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Re: Seedlings and the bad weather years.
  • Subject: Re: Seedlings and the bad weather years.
  • From: "Michael Sutton" <orders@suttoniris.com>
  • Date: Thu, 5 May 2011 14:31:41 -0700



stock build-up takes the longest, hopefully after re-selection for the first five years or so there is enough stock to intro a couple of years latter.  most of the time I have a really good idea if something is intro worthy after two bloom seasons but there have been many exceptions....usually on the negative side. 
mike sutton
----- Original Message -----
Sent: Thursday, May 05, 2011 1:27 PM
Subject: Re: [iris-photos] Seedlings and the bad weather years.


From first bloom until introduction, my intros have averaged 8 years, but thatâs skewed by a few that were held extra-long.  (Shortest time, 5 years; longest, 11.) Iâd say the average is 7 years.  The two main factors determining the length of time are 1) evaluation of maturing plant over time, and 2) build-up of stock.  --  Griff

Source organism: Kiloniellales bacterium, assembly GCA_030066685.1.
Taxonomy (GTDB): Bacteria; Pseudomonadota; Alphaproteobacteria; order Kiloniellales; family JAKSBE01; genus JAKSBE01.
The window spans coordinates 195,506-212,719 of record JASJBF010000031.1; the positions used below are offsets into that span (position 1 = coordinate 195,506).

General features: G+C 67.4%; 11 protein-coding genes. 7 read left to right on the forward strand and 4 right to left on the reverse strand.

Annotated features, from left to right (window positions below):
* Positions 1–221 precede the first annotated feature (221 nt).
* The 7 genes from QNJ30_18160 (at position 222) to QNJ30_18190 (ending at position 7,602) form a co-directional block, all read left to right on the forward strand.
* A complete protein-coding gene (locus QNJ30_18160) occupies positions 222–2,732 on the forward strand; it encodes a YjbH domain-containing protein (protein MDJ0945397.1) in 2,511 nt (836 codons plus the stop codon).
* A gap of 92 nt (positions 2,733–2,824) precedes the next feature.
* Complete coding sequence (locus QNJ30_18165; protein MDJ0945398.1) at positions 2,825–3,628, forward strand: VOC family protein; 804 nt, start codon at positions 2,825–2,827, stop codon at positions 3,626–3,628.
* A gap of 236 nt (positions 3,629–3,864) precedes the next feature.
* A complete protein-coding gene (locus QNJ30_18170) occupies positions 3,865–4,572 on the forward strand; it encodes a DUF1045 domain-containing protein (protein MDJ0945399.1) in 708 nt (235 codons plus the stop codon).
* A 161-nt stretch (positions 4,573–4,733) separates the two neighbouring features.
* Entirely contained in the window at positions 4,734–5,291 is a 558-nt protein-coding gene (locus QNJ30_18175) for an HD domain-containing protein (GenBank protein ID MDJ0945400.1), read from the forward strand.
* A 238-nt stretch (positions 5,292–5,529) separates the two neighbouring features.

Sent: Wednesday, May 04, 2011 9:48 PM
Subject: [iris-photos] Seedlings and the bad weather years.

A question to you who hybridize.  As we have been stating and reading about the difficult  weather and bloom throughout this country it has occurred to me to ask.  When a new seedling opens in a weather year like this one, does one add another couple of years before deciding to introduce it just to make sure it is consistant?
I know in Central California my friends are saying their blooms are very strange.  Lots of leaf spot, bent staulks, deformed flowers, too short for talls, too small for medians etc.  Didn't bloom at all and some, the color of the flower even looks different.
Janet Smith
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